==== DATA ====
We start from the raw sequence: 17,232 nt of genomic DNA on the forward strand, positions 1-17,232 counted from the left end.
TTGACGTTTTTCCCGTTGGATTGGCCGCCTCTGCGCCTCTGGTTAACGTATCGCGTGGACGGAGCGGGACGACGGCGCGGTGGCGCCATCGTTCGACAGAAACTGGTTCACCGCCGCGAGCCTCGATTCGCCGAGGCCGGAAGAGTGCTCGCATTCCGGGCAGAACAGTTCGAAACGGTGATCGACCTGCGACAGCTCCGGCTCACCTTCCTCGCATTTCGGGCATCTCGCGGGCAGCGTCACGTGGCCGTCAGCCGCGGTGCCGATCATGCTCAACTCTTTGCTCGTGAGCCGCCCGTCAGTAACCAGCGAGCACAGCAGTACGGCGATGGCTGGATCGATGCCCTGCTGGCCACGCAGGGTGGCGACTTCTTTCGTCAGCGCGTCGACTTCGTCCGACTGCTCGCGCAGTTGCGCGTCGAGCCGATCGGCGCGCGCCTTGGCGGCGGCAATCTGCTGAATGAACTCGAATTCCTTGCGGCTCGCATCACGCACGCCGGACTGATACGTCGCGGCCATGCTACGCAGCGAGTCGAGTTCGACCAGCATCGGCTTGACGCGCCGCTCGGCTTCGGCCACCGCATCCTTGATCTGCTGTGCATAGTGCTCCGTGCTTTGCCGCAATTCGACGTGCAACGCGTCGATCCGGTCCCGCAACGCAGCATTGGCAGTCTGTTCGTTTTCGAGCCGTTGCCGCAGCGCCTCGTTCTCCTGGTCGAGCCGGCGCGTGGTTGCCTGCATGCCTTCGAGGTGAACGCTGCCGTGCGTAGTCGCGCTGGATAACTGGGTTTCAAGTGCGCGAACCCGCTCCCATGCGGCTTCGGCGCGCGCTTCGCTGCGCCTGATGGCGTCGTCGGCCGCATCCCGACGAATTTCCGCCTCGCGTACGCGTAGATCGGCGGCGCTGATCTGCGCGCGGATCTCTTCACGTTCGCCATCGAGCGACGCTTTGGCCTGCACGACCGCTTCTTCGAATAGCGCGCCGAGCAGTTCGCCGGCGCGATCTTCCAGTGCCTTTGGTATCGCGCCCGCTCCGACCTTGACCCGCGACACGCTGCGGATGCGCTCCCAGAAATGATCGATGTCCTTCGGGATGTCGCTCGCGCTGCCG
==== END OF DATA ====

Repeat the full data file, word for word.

We start from the raw sequence: 17,232 nt of genomic DNA on the forward strand, positions 1-17,232 counted from the left end.
TTGACGTTTTTCCCGTTGGATTGGCCGCCTCTGCGCCTCTGGTTAACGTATCGCGTGGACGGAGCGGGACGACGGCGCGGTGGCGCCATCGTTCGACAGAAACTGGTTCACCGCCGCGAGCCTCGATTCGCCGAGGCCGGAAGAGTGCTCGCATTCCGGGCAGAACAGTTCGAAACGGTGATCGACCTGCGACAGCTCCGGCTCACCTTCCTCGCATTTCGGGCATCTCGCGGGCAGCGTCACGTGGCCGTCAGCCGCGGTGCCGATCATGCTCAACTCTTTGCTCGTGAGCCGCCCGTCAGTAACCAGCGAGCACAGCAGTACGGCGATGGCTGGATCGATGCCCTGCTGGCCACGCAGGGTGGCGACTTCTTTCGTCAGCGCGTCGACTTCGTCCGACTGCTCGCGCAGTTGCGCGTCGAGCCGATCGGCGCGCGCCTTGGCGGCGGCAATCTGCTGAATGAACTCGAATTCCTTGCGGCTCGCATCACGCACGCCGGACTGATACGTCGCGGCCATGCTACGCAGCGAGTCGAGTTCGACCAGCATCGGCTTGACGCGCCGCTCGGCTTCGGCCACCGCATCCTTGATCTGCTGTGCATAGTGCTCCGTGCTTTGCCGCAATTCGACGTGCAACGCGTCGATCCGGTCCCGCAACGCAGCATTGGCAGTCTGTTCGTTTTCGAGCCGTTGCCGCAGCGCCTCGTTCTCCTGGTCGAGCCGGCGCGTGGTTGCCTGCATGCCTTCGAGGTGAACGCTGCCGTGCGTAGTCGCGCTGGATAACTGGGTTTCAAGTGCGCGAACCCGCTCCCATGCGGCTTCGGCGCGCGCTTCGCTGCGCCTGATGGCGTCGTCGGCCGCATCCCGACGAATTTCCGCCTCGCGTACGCGTAGATCGGCGGCGCTGATCTGCGCGCGGATCTCTTCACGTTCGCCATCGAGCGACGCTTTGGCCTGCACGACCGCTTCTTCGAATAGCGCGCCGAGCAGTTCGCCGGCGCGATCTTCCAGTGCCTTTGGTATCGCGCCCGCTCCGACCTTGACCCGCGACACGCTGCGGATGCGCTCCCAGAAATGATCGATGTCCTTCGGGATGTCGCTCGCGCTGCCG